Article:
ESTABLISHING A NEW BUSINESS
© 2018- Joel D. Johnson
Establishing a new business is not difficult. It simply requires entrepreneurs to register their new entity in their county seat (normally the county’s court house), where the entity will be located. Most new business registration forms require the following:
For a sole-proprietorship,the company name, owner’s name, address, business category and SS number.
If a corporation has been formed (C-Corp, S-Corp, PLLC, LLC, or PC), a federal tax ID number is required, which is assigned when the corporate filing is approved.
All forms will ask for the company address, city, state, zip code, description of the business, and an entity category such as manufacturer, retailer, service, or professional services.
It is a good idea to obtain a copy of the form just to make sure you have available information before completing the registration. Registration forms may vary, depending on the state and county where the business resides, but most require basic information that will be shared with city, county, state, and federal agencies.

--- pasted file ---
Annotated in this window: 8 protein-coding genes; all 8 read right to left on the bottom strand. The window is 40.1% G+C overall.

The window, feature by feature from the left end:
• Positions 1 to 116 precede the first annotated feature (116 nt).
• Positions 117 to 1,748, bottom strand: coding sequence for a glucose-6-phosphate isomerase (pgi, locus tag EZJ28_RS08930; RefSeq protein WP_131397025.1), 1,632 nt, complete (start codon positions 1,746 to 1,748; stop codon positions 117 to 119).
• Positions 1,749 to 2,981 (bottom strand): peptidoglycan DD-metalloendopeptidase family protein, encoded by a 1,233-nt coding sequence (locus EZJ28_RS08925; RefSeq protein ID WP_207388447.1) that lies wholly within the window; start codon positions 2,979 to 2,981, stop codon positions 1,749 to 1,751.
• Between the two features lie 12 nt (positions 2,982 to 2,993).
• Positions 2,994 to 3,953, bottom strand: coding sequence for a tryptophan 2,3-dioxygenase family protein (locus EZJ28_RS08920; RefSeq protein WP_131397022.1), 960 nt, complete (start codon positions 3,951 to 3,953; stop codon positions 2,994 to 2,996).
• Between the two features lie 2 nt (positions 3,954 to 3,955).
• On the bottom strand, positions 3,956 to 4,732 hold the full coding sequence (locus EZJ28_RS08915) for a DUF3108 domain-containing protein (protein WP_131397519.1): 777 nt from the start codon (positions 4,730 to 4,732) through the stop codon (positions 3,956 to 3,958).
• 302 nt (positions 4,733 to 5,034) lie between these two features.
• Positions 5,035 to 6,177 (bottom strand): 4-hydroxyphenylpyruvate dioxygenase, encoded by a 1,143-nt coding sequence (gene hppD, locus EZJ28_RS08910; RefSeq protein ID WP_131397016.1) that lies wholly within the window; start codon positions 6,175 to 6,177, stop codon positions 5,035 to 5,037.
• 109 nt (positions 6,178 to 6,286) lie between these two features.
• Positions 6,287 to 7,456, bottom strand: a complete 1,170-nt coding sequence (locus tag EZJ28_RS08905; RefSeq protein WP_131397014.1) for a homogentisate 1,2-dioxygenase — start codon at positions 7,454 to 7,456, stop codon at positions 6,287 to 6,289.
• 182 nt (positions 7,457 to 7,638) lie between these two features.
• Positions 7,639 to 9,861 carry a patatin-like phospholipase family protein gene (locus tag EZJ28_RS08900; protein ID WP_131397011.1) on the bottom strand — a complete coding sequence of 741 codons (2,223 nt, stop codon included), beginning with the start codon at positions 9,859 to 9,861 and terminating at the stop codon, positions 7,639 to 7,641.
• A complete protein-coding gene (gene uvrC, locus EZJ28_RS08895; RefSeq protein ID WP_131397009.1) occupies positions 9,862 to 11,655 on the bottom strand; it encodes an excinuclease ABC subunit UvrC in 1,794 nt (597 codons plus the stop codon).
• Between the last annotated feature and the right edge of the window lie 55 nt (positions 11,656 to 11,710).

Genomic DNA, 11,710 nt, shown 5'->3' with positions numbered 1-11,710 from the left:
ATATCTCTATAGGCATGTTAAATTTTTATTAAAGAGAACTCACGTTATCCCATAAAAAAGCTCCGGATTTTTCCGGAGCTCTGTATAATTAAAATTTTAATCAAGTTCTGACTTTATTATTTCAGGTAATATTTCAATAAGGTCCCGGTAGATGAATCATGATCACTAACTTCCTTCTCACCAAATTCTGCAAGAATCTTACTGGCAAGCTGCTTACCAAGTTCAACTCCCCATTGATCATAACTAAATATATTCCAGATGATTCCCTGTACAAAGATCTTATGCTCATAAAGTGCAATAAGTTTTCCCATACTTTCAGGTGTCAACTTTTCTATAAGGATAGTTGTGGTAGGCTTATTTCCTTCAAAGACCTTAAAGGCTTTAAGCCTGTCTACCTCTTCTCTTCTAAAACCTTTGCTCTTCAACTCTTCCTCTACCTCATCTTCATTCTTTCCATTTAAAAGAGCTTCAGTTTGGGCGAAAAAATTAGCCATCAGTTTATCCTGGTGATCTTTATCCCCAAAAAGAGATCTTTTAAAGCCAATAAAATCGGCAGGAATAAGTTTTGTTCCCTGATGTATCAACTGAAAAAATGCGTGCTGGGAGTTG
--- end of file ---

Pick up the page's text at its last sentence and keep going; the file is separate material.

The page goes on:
All this information is designed to notify the government taxing authorities that you are establishing a business and that you may have taxable income and other taxable assets. In addition, through no fault of these agencies, of course, your new company will be added to every snail mail and email data base, and telemarketers phone lists known to man.
As you probably know, a business name and other required data does not make you a successful business owner. It only proves that you have registered a business name. It also shows that you have confidence that you will be successful in selling your products or services—the thing you have long dreamed of. You have to believe you are going to succeed, otherwise, why would you bother registering the company in the first place?
TWELVE THINGS TO CONSIDER BEFORE YOU START YOUR NEW BUSINESS
You’ve probably said to yourself many times, “I’ve been making your stupid widgets for fifteen years now, and if it were not for me, you wouldn’t have a business. If I can do it for you, I can do it for myself.” That, of course, may be true to a certain extent, except for a few often overlooked or unrealized facts that you should be acutely aware of.